GW alum assists president on homeland security

On Sept. 11, 2001, Dan Kaniewski saw a plane hit the Pentagon from the U.S. Capitol. It was then, he said, that he made homeland security his No. 1 priority.

Last month, Kaniewski, a 2000 GW graduate, was appointed special assistant to the president for homeland security and senior director of response policy. He said his experiences in Foggy Bottom prepared him to work for the federal government.

In an interview with The Hatchet in the White House Friday, Kaniewski described his daily life working for President George W. Bush.

“People’s lives depend on you, on anyone who works in the government,” he said. “It feels good to have that kind of responsibility, but it is also very stressful.”

Kaniewski personally oversees the government’s response to disasters such as floods, terrorist attacks and other unpredictable events such as the shootings at Virginia Tech.

“My job entails anticipating the unexpected,” he said.

Kaniewski is a member of the Homeland Security Council, a group of senior White House staff members that oversees policy for the Department of Homeland Security. His boss, Fran Townsend, is the president’s homeland security adviser – the equivalent to the national security adviser but with a focus on domestic issues.

He said his primary responsibility, and that of the council, is to coordinate the interests of government departments and agree on policy matters before advising the president.

“I do work long hours,” Kaniewski said. “I don’t have much of a social life, but that didn’t deter me from taking the job. This is a very unique opportunity I may never have again.”

His specialized training and college education are what made him qualified for the job, he said.

“Simply being a Republican doesn’t mean you would get this job,” Kaniewski said. “It’s not the kind of thing you apply for. I was sought for it.”

Kaniewski, who grew up in a small town in Minnesota, majored in emergency medical sciences and began working under the Homeland Security Council in 2005, while he was pursuing his doctorate in public policy and administration.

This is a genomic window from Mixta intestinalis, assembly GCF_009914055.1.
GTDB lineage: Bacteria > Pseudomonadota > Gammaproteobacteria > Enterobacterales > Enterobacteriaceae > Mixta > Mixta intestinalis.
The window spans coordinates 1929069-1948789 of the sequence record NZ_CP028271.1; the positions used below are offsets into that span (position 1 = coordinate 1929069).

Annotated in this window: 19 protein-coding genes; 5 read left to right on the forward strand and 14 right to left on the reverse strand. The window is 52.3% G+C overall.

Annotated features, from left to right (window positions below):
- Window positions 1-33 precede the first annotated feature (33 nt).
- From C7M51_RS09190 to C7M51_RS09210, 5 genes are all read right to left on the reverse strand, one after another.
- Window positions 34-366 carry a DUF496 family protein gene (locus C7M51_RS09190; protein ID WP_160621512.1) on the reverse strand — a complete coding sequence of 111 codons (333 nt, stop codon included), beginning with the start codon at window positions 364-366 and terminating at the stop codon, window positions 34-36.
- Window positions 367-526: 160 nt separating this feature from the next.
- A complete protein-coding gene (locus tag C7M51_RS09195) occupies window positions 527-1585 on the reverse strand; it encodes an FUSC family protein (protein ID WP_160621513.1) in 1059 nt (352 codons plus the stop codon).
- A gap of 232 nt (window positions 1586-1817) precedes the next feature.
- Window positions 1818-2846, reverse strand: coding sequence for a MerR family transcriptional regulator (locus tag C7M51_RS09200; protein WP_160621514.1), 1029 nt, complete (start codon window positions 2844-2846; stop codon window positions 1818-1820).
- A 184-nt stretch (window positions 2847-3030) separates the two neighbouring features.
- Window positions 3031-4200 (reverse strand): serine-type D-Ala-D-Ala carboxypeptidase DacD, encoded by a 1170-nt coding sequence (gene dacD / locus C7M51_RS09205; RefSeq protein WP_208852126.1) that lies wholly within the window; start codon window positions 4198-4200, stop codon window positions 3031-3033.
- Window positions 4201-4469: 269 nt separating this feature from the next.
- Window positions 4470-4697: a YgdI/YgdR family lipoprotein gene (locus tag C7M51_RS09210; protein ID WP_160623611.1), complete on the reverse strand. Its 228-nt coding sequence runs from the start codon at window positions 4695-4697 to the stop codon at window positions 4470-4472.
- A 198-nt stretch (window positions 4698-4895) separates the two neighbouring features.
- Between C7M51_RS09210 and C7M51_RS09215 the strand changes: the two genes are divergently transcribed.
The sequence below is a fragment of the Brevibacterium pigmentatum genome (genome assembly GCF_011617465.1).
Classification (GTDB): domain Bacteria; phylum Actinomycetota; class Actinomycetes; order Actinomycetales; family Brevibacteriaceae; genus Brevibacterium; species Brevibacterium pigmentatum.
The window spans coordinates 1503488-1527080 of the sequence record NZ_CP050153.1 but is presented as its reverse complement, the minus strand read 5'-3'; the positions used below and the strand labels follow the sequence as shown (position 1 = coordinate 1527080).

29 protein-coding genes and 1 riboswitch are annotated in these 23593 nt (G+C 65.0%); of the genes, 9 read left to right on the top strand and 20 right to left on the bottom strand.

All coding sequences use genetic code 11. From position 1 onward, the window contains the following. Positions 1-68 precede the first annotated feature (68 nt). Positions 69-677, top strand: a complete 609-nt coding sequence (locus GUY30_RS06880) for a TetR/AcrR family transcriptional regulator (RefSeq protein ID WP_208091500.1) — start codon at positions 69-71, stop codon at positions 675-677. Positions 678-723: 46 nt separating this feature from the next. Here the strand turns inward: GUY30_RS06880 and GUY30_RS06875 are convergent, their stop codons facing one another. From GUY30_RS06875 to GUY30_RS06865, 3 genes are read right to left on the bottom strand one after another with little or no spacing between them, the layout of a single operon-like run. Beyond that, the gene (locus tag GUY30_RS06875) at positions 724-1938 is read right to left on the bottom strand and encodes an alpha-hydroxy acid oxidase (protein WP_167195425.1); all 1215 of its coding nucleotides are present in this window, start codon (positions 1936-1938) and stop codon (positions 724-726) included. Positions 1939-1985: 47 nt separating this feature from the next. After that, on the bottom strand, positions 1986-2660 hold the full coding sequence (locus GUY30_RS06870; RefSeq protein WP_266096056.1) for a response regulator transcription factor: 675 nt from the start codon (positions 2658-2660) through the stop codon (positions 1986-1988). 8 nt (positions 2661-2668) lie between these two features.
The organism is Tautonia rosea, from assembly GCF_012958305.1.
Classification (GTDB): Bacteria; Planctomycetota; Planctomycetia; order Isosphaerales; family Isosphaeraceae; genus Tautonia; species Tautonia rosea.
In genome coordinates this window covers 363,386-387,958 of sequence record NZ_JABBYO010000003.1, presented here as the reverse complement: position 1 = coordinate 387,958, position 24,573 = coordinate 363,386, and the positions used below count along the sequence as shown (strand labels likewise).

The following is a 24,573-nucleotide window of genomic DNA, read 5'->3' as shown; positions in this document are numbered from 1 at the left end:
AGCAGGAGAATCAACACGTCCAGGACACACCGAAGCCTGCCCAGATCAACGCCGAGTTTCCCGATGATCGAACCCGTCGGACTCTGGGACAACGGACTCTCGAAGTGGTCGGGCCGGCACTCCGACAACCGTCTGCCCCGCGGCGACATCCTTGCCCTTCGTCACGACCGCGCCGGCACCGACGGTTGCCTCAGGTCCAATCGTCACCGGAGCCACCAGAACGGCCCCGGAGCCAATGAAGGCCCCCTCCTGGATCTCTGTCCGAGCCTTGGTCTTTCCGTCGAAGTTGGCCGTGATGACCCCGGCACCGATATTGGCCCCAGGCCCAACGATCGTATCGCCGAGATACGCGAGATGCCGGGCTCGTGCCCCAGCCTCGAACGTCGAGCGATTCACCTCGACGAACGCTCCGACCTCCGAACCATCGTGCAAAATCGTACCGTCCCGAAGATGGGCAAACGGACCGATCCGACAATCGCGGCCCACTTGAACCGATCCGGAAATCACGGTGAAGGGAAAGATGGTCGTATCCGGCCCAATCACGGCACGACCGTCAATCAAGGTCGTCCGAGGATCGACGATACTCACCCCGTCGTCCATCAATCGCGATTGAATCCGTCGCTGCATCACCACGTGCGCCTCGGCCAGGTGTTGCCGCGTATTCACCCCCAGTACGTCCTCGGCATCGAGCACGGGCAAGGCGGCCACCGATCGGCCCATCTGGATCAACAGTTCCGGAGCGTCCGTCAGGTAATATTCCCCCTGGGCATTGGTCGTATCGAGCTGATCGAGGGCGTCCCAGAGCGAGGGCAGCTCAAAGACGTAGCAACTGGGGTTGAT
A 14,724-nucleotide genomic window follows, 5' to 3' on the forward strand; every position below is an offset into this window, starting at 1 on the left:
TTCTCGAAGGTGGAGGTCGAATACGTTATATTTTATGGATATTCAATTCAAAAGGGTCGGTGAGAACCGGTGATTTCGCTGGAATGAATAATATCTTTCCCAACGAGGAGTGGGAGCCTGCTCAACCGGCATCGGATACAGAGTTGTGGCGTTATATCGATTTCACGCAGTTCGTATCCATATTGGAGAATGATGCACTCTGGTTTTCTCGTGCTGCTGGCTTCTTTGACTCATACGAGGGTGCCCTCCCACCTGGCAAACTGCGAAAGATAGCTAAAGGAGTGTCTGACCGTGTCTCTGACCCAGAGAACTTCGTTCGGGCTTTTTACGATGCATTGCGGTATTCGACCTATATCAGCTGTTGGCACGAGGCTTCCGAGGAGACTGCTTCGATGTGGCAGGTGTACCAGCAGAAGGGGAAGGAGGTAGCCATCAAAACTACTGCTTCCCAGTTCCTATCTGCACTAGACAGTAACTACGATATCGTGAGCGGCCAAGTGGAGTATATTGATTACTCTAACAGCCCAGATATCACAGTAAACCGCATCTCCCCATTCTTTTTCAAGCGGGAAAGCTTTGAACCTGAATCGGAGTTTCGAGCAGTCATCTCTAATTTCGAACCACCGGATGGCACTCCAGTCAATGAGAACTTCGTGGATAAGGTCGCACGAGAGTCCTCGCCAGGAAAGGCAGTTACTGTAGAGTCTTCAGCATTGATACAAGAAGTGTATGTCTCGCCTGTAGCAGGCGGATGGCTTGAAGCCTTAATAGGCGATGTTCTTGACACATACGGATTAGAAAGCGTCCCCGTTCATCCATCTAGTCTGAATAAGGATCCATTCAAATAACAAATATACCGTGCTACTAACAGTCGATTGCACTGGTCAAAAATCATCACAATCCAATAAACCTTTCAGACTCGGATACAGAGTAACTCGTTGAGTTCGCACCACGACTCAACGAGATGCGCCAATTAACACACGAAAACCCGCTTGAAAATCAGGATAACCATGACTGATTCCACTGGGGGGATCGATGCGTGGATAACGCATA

During his time at GW, he was co-founder of the University’s Homeland Security Policy Institute, a “think and do tank” that develops and retools ways to prevent national threats.

He said his experience with the institute has been helpful in his current position.

“GW, by sheer location, provides the opportunity to get real-life policy experience that you can’t find anywhere else,” Kaniewski said. “If I had stayed in Minnesota, I wouldn’t be here.”

Reflecting on his most memorable thoughts of GW, Kaniewski recalled the opportunities to help his peers and experience real world issues firsthand.

“I’d say the best memories I have are the most gratifying experiences, like community service,” he said. “I remember being out with EMeRG on the weekends, really giving back to the community.”

Kaniewski is a registered paramedic who worked as a firefighter during his college years. He said this provided him with the operational experience he now applies on a larger scale in the Homeland Security Council.

Apart from occasional emergencies, Kaniewski said a large part of his job involves attending weekly meetings and advising government departments on making long-term policy decisions.

Kaniewski said it is easier to write about policy than to make policy, and the agencies and departments have to be handled “very delicately” and with considerable negotiation skills.

“My advice to students, looking back, is follow your passion,” he said. “Don’t focus on where you think you should be but on what really matters to you, and you will end up where you should be.”

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